Russia begins airstrikes in Syria “at the request of Bashar al-Assad”

Sources in Washington report being given an hour to clear Syrian airspace as Russia votes for military intervention.

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Russia has reportedly begun airstrikes against Isis in Syria “at the request of the Syrian president”.

Following diplomatic friction between US president Barack Obama and Russian premiere Vladimir Putin at the UN general assembly, Reuters reports that Russia gave the US an hour to clear Syrian airspace before beginning flights.

State sources revealed this morning that Federation Council, the upper house in Russia’s parliament, voted unanimously for military intervention. Russia is expected to only use its air force and will not send in ground troops.

The last time the Federation Council authorised the use of military force outside the confederation was in March of last year, when it gave permission for Putin to send forces into Ukraine.

Russia’s TASS news agency stresses that the strikes comply with international law, following a request from the government of the state in question. “Baghdad has earlier sent the respective request to the international coalition”.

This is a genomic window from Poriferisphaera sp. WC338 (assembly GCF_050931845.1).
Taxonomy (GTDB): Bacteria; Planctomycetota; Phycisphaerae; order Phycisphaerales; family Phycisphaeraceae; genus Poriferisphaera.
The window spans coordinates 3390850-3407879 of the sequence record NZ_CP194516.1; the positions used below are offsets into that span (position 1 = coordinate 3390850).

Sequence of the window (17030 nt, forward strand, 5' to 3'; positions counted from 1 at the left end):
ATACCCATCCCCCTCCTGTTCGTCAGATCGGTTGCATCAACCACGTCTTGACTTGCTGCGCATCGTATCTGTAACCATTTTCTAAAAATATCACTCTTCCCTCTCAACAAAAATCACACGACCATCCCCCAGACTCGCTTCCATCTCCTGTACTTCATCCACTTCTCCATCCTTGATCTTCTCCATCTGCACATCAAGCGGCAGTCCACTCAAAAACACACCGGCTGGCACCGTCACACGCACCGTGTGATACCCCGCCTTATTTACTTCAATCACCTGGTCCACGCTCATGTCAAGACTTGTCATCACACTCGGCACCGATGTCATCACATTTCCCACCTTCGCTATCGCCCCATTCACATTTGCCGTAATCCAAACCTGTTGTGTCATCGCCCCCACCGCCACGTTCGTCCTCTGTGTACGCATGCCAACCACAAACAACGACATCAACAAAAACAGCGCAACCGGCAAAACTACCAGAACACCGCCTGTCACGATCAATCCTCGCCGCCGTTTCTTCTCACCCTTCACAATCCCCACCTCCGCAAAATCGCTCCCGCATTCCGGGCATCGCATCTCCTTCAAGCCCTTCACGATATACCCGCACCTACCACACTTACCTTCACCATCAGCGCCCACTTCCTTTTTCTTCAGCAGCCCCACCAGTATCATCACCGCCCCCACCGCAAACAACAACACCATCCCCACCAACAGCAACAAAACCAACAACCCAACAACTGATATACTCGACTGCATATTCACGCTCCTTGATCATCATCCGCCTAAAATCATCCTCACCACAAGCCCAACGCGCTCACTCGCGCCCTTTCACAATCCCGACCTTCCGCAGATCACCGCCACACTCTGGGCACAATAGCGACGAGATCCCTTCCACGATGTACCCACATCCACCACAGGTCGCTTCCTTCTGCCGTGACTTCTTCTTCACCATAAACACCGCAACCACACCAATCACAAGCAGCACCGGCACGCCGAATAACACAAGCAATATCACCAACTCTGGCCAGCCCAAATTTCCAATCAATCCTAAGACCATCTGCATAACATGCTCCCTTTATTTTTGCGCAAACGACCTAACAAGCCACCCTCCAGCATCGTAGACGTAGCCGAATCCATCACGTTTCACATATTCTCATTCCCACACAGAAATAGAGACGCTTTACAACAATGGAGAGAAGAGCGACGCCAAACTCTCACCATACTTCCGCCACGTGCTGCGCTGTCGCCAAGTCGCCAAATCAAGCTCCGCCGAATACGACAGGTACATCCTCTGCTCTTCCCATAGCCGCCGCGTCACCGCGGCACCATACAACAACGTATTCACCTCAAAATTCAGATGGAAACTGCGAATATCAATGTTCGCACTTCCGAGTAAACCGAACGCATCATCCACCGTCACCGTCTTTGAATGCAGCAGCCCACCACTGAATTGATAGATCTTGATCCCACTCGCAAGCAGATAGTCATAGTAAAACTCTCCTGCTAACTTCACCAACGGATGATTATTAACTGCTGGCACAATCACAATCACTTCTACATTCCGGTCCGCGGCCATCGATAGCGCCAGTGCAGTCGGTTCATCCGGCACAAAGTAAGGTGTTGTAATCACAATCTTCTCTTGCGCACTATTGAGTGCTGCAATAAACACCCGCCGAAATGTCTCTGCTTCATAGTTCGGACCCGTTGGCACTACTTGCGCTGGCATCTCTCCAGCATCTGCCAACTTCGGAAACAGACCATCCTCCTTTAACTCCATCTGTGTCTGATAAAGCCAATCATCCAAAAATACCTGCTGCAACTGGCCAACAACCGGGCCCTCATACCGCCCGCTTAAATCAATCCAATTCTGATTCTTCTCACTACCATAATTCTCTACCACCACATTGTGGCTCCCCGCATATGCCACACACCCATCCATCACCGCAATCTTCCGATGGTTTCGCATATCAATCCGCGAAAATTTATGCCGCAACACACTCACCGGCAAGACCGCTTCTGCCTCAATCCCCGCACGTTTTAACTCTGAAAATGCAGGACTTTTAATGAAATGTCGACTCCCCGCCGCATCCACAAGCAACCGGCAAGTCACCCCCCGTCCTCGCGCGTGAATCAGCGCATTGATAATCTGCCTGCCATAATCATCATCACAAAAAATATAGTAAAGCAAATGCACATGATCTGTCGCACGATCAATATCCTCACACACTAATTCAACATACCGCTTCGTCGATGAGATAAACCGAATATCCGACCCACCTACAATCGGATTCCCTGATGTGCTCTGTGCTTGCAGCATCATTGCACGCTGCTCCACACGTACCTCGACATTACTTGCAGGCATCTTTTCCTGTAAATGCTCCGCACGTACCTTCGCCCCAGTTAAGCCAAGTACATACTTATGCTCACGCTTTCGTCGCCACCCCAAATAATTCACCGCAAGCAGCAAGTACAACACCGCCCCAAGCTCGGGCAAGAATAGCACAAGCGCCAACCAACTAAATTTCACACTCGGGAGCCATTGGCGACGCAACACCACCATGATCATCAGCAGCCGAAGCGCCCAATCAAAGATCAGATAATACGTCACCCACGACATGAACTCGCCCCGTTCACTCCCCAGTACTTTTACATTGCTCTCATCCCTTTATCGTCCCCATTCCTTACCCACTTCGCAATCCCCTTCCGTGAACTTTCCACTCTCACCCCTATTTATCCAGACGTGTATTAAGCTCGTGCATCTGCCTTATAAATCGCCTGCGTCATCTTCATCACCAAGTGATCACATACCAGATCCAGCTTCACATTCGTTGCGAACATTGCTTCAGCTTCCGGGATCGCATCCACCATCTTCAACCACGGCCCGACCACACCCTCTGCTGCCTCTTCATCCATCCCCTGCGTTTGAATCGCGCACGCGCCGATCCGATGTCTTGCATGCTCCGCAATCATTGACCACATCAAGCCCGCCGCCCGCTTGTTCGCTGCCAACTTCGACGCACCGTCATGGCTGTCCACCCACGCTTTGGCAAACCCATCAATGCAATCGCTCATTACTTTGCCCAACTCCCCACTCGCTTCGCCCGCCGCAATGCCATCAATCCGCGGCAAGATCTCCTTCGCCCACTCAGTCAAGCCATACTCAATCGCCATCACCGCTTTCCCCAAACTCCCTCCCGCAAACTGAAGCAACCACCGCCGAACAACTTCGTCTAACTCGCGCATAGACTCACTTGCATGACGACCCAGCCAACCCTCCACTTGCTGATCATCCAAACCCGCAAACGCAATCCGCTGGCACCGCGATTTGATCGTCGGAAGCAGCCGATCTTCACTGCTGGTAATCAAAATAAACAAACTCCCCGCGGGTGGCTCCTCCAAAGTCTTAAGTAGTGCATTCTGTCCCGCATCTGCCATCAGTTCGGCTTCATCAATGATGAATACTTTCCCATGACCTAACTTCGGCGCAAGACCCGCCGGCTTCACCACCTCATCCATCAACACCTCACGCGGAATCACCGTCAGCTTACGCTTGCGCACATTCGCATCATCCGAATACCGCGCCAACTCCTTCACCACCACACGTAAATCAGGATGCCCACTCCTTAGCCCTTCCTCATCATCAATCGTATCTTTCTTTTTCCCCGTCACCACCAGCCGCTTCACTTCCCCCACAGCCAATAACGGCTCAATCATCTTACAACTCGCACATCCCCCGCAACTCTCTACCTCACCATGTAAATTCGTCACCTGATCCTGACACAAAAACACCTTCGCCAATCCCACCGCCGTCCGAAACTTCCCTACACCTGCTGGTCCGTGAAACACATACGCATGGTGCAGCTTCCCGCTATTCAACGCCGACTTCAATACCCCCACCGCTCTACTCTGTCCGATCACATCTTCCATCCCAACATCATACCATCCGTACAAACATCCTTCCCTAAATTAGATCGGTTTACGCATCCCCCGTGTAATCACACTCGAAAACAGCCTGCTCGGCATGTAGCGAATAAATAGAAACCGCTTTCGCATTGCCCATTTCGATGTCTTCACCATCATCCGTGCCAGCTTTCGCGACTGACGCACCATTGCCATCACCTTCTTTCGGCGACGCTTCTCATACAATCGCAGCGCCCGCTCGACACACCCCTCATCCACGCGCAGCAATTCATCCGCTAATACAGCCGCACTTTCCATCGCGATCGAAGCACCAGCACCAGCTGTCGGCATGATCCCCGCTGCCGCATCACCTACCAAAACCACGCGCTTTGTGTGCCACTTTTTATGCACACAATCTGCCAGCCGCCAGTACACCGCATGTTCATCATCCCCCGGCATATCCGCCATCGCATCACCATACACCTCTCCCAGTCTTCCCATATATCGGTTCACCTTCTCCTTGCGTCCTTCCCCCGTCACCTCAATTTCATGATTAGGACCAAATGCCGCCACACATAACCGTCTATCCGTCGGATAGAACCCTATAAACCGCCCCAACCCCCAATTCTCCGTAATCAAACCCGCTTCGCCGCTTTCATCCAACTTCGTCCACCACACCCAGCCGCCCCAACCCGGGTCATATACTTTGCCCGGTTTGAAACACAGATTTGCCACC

Journalists in Washington, however, are reporting that the first strikes appear to have hit not Isis controlled areas, but Rebels in Homs:

On Monday, Obama and Putin exchanged thinly-veiled blows on the subject.

While both David Cameron and Obama have indicated that Bashar al-Assad must not remain in government in Syria in the long-term, Putin called the president “legitimate”. These air strikes will be seen as further support for his regime.

The strikes follow news that the Pentagon’s top Russia official resigned yesterday amidst debates over how the US should respond to Russia’s actions in Ukraine and the Syria.

Stephanie Boland is head of digital at Prospect. She tweets at @stephanieboland.